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Parabola and its Standard Equations

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Parabola and its Standard Equations - Lesson Summary

When a plane intersects one nappe of a cone at any place other than the vertex, such that angle beta between the plane and the axis of the cone is equal to angle alpha between the axis and the generator of the cone, the resulting conic section is a parabola.

If a solid object is thrown in the air at an angle to the ground, the trajectory of the object is a parabola.

Consider a fixed straight line L in a plane. Also consider a fixed point F in the same plane but not on line L. Now consider points P1, P2 and P3 such that their distances from the fixed line, L, and the fixed point, F, are the same.

Then the curve passing through all such points is a parabola. Thus, a parabola is the set of all the points in a plane, that are equidistant from a fixed line and a fixed point in the plane.

The curve of a parabola forms only if the fixed point, F, does not lie on the fixed line, L. If point F lies on line L, then the parabola becomes a straight line. This is also called the degenerate case of a parabola.

The fixed point, F, in the plane is called the focus of the parabola.

The fixed line, L, in the plane is called the directrix of the parabola.

The line passing through the focus and perpendicular to the directrix is called the axis of the parabola.

A parabola is symmetrical about its axis. Thus, the axis of a parabola is also called its axis of symmetry. The point where the axis intersects the curve of a parabola is called the vertex of the parabola.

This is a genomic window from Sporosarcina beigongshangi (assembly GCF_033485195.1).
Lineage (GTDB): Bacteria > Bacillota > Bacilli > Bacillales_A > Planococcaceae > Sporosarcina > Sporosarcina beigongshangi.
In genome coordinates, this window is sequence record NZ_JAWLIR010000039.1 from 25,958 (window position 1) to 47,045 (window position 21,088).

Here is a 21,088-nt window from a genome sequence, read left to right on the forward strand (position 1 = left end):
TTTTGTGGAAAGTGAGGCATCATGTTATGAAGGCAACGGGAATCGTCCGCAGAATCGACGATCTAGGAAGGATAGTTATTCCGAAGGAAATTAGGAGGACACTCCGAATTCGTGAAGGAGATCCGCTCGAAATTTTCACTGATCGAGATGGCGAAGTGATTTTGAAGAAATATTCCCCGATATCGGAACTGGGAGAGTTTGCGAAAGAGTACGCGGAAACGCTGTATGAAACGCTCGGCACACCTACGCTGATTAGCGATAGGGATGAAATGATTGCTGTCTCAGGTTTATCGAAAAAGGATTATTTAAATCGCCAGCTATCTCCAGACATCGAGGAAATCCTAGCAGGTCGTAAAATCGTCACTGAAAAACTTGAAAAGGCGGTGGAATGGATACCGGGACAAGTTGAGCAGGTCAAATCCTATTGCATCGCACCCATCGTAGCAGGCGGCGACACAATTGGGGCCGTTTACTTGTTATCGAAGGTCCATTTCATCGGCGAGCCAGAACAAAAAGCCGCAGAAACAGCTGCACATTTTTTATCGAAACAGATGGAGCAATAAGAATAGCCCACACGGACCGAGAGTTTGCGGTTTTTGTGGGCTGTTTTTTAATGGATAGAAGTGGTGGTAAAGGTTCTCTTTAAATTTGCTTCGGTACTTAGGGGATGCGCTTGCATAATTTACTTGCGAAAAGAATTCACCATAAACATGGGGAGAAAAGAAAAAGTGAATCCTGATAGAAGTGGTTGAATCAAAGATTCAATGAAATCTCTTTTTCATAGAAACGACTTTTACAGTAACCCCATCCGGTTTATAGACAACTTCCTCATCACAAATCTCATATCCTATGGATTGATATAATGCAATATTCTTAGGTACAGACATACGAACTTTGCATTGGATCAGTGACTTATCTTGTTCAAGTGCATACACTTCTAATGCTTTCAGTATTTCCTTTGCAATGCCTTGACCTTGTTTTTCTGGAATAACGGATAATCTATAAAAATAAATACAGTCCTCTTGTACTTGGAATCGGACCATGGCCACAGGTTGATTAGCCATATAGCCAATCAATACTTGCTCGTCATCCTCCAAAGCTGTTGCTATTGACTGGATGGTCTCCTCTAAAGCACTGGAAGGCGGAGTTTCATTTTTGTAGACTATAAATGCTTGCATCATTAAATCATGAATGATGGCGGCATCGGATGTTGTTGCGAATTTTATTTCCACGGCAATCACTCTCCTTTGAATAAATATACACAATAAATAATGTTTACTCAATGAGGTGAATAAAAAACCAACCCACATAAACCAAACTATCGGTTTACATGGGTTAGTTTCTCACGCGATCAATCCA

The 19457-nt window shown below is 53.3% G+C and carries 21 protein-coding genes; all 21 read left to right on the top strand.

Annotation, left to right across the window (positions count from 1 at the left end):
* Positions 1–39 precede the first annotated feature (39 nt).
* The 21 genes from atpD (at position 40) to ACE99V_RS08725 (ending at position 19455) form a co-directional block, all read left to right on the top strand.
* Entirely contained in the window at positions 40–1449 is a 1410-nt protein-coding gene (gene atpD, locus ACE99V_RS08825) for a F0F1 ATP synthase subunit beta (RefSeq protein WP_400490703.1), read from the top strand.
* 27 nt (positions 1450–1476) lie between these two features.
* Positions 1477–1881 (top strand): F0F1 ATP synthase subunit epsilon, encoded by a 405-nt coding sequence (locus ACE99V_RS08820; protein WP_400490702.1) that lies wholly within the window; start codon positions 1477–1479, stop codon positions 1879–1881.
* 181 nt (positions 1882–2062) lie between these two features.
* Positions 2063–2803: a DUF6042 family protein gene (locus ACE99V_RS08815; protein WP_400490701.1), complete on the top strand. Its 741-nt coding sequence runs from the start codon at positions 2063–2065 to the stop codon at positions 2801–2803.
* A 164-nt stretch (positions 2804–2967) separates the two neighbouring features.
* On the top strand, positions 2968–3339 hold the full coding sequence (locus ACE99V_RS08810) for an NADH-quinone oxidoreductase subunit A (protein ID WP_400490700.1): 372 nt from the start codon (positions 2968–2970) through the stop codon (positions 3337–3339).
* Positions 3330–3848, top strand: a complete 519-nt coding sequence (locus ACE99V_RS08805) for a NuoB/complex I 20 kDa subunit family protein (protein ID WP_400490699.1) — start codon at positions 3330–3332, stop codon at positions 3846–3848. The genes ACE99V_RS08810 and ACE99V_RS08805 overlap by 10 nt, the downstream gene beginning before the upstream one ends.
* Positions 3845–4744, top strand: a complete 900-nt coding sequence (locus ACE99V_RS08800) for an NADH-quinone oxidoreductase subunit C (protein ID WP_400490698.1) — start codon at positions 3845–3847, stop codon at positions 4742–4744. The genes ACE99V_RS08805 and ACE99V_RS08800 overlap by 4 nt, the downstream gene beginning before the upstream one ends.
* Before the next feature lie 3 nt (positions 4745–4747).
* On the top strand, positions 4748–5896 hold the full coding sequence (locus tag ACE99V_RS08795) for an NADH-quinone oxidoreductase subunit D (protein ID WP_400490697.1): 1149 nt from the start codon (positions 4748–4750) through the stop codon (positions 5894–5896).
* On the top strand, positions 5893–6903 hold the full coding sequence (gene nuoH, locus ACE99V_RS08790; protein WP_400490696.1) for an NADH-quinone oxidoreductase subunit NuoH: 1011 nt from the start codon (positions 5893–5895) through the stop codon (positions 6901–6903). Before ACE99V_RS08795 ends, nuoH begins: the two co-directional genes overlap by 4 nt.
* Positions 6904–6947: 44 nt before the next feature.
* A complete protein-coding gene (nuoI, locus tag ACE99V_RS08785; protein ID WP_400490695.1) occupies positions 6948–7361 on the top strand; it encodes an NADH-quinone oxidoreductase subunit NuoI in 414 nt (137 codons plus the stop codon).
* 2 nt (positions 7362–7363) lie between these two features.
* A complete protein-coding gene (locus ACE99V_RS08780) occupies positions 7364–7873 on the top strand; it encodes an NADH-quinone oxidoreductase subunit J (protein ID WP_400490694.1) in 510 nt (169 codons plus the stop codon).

The line segment passing through the focus, perpendicular to the axis and with its end points on the curve of the parabola is called the latus rectum of the parabola.


Standard Equations of a Parabola

Consider a parabola with its vertex at the origin and its axis along the X- or Y-axis, then there are four distinct possibilities.

Case I: The axis of symmetry of the parabola is along the X-axis with the focus of the parabola on its positive side and the directrix cutting the negative side. Since vertex O is also a point on the parabola, its distance from the focus and the directrix will be the same.

Thus, if the axis of symmetry lies along the X-axis, the vertex lies at the origin and the focus at (a, 0), then the directrix will intersect the X-axis at (-a, 0).

Focus (a, 0), Directrix x = -a

Case II: The axis of symmetry is along the X-axis with the focus of the parabola on its negative side and the directrix cutting the positive side.

Focus (-a, 0), Directrix x = a

Case III: The axis of symmetry is along the Y-axis with the focus of the parabola on its positive side, and the directrix cutting the negative side of the Y-axis.

Focus (0, a), Directrix y = -a

Case IV: The axis of symmetry is along the Y-axis, the focus of the parabola on its negative side and the directrix cutting the positive side.

Equation of the parabola for case I

Consider a point P on the parabola with the coordinates (x, y).